Osteoporosis occurs when we don’t make enough bone, we lose too much bone, or sometimes a combination of the two. The result is weaker bones that can break easily. Fractures are not only painful, but also expensive, and can make it harder for you to be independent and enjoy your favorite activities. Fortunately, there are lots of steps you can take to reduce your risk of developing osteoporosis.

Are you at Risk?

There are a variety of risk factors for osteoporosis, some that we can change, and others we cannot. Some examples of unchangeable risk factors are:

  • Age
  • Gender
  • Body Frame size
  • Family History
  • Menopause

Risk increases with age, and postmenopausal women have a higher risk, especially if they have a small body frame or a family history of the disease.

Fortunately, there are some risk factors you can change, such as the quality of your diet. A variety of nutrients contribute to bone health, and a well-balanced diet can help you get adequate amounts.

  • Especially important are calcium, vitamin D, potassium, vitamin K, magnesium, and vitamin C. These are primarily found in dairy products, dairy substitutes like soy or almond milks, fruit, vegetables, fish, and fortified foods. Contact your healthcare provider if you think you need a supplement or multivitamin.

Food and Health

Nutrition plays an important role in preventing or managing many health concerns such as heart disease, diabetes, cancer, and arthritis. Food does not take the place of a doctor’s care or medication, but it can improve symptoms, and may even help decrease the amount of medication you need. Here are a few ways food can help:

Fruits and Vegetables

These contain carbohydrates, which we all need for energy. They also have fiber, a nutrient many Americans do not get enough of. Fruits and vegetables are a great source of cancer-fighting antioxidants, and have anti-inflammatory properties, which can help aching joints.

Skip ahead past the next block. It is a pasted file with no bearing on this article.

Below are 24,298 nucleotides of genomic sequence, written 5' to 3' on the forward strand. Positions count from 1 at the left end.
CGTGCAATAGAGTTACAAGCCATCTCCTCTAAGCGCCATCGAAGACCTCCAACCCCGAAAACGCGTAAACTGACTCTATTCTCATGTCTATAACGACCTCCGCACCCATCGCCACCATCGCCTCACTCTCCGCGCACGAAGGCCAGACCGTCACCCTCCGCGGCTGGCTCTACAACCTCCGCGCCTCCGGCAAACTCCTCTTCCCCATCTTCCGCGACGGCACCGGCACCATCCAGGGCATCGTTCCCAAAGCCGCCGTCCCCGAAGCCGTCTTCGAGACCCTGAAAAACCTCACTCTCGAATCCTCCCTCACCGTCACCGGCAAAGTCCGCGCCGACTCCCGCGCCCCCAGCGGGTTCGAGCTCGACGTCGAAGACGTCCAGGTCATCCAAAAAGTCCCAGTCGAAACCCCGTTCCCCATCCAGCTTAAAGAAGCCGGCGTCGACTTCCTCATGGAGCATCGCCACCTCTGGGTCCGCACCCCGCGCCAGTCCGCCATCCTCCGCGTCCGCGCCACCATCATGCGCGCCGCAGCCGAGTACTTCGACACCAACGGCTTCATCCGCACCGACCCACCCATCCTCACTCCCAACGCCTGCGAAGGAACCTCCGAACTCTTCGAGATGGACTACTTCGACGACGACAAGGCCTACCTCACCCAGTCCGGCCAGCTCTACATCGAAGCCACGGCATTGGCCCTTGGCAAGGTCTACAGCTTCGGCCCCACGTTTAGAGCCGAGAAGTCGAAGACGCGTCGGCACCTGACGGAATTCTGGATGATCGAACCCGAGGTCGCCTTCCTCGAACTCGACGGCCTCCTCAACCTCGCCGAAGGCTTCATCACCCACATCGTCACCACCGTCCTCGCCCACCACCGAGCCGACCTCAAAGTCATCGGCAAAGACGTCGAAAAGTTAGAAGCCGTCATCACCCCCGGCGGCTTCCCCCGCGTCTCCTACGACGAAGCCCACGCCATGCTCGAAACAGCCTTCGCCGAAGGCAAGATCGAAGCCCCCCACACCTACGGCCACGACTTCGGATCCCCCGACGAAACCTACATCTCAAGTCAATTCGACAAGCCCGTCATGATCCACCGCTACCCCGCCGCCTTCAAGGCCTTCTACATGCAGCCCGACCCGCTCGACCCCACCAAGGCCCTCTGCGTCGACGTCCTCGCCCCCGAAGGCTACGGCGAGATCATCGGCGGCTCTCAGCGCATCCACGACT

Whole Grains

These are a great source of fiber, which can help stabilize blood sugar and clear out cholesterol. Soluble fiber (the kind found in oats) is especially helpful for your heart.


Fish is a source of lean protein and healthful fats. These can help control blood glucose, and also aid in recovery and weight management for those receiving cancer treatments. It is also a good source of Omega 3 fatty acids, which can reduce swelling in joints and protect our hearts.

Nuts and Oils

These are great sources of monounsaturated and polyunsaturated fats, which are good for our hearts and help lower cholesterol. They are a dense source of calories for those trying to gain or maintain weight, and they also take a long time to digest. This can help us feel fuller longer, and also help with blood sugar control.


Dairy products like milk, yogurt, and cottage cheese are a good source of carbohydrates, calcium and protein. This can also help with blood glucose control and osteoporosis prevention.

Did You Know?

Osteoporosis is unfortunately more common than you might think! According to the National Osteoporosis Foundation, some estimates indicate that about 1 in every 2 women over 50 will break a bone because of osteoporosis.